§ The Joint Parliamentary Secretary to the Ministry of Pensions and National Insurance (Mr. Richard Wood)
The consensus of expert medical opinion is that the disability from which Mr. Hunter is suffering cannot be caused by war service, although in certain circumstances it can be aggravated by it. As I told the hon. Member in my letter of 19th March, the decision of 1948 was wrong. The independent Pensions Appeal Tribunal in 1955 found that the disability was not attributable to service. Mr. Hunter is receiving a pension, assessed at 50 per cent. disability, on grounds of aggravation owing to service.
§ Mr. Fell
Is my hon. Friend aware that the bias usually shown in favour of the pensioner by his Ministry is such that it makes it all the more difficult to understand this case? I have in mind the picture of a man lying in bed unable even to light a cigarette for himself—a man who gave the best years of his life to this country in war-time. In 1951 this man was receiving treatment allowance which was equivalent to 100 per cent. pension, but in 1953 a reverse decision was given by my hon. Friend's doctors compared with that which his doctors gave in 1948. All I am doing is to appeal to my hon. Friend today to have another look at the case, in spite of his words that the decision is final and binding, in order to see whether it is not possible to give this man the benefit of the doubt.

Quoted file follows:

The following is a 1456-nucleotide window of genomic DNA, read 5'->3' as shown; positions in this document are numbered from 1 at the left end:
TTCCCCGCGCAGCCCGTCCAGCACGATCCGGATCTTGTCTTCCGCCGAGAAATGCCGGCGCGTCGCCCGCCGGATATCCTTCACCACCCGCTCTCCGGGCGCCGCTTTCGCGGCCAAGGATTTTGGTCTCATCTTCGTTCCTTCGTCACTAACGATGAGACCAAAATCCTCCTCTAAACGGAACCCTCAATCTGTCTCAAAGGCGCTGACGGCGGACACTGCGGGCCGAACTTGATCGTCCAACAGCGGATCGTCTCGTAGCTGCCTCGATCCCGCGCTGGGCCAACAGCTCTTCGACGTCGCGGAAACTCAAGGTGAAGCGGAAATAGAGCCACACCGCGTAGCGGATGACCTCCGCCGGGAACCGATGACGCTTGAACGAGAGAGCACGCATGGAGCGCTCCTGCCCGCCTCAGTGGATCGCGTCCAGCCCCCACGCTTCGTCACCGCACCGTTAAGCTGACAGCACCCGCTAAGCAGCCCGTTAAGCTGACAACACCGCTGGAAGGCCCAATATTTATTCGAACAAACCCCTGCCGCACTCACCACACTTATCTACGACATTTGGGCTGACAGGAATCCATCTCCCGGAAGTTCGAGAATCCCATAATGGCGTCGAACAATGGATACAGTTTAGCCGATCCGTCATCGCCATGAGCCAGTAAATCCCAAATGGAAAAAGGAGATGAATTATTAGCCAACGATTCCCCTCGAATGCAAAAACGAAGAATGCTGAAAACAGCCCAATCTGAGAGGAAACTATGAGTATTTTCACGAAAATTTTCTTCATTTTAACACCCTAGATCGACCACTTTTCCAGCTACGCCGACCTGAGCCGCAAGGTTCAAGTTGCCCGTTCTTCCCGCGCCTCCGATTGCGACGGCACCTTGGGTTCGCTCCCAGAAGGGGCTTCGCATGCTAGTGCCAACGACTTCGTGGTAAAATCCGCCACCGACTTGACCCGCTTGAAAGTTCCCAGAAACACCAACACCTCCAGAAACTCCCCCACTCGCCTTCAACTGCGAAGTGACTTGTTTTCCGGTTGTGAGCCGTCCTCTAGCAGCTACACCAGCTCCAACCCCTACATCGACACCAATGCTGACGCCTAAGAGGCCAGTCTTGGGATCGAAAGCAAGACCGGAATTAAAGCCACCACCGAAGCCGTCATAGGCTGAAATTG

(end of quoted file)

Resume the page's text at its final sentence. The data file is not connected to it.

§ Mr. Wood
It is quite true, as my hon. Friend says, that Mr. Hunter is very severely disabled, but the difference between us is that I am saying that his disability is aggravated by his war service and is not attributable to it. This whole question was before the Pensions Appeal Tribunal in 1955. The Tribunal decided that a mistake had been made in 1948 and that it should he now put right.